Less than half of a sampling of trials funded by the National Institutes of Health were published within 30 months of completion, Yale School of Medicine researchers have found.
Less than half of a sampling of trials funded by the National Institutes of Health (NIH) were published within 30 months of completion, Yale School of Medicine researchers have found.
The researchers conducted a cross-sectional analysis of NIH-funded clinical trials registered online at ClinicalTrials.gov after September 30, 2005 and completed by December 31, 2008, allowing at least 30 months for publication.
In all, the researchers found that less than 50% of these trials were published in a peer-reviewed, MEDLINE-indexed biomedical journal within 30 months of completion. In one-third of the trials, publication still had not taken place 51 months after completion.
“When research findings are not disseminated, the scientific process is disrupted and leads to redundant efforts and misconceptions about clinical evidence,” said Joseph Ross, MD, lead author of the study and a Yale assistant professor of medicine, in a press release from the university. “Such inaction undermines both the trial in question and the evidence available in peer-reviewed medical literature. This has far-reaching implications for policy decisions, and even institutional review board assessments of risks and benefits associated with future research studies.”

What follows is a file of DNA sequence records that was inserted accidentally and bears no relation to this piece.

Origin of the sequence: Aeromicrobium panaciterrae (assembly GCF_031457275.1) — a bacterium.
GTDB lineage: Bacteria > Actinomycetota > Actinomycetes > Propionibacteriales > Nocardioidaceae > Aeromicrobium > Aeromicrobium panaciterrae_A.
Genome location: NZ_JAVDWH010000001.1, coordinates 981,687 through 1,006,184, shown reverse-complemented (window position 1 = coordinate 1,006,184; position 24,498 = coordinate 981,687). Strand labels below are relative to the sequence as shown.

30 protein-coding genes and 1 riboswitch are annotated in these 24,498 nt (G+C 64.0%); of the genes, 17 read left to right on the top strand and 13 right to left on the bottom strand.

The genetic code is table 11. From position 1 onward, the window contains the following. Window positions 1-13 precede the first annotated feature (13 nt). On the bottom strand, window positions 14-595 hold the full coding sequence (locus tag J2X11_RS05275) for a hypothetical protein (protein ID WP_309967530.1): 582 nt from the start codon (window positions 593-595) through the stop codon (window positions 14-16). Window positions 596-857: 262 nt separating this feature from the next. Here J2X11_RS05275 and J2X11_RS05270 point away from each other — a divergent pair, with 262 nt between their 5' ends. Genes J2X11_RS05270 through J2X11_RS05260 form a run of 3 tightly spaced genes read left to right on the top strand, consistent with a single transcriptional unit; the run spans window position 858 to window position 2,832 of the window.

Ross noted that publication delays could be due to numerous factors, such as not getting a study accepted by a journal or not prioritizing the dissemination of research findings, but pointed out that there are alternative ways to make trial results available to the public, including simply uploading them to the database at ClinicalTrials.gov.
“Steps must be taken to ensure the timely dissemination of publicly funded research so that data from all those who volunteer are available to inform future research and practice,” Ross said.
The study appears in the January issue of BMJ.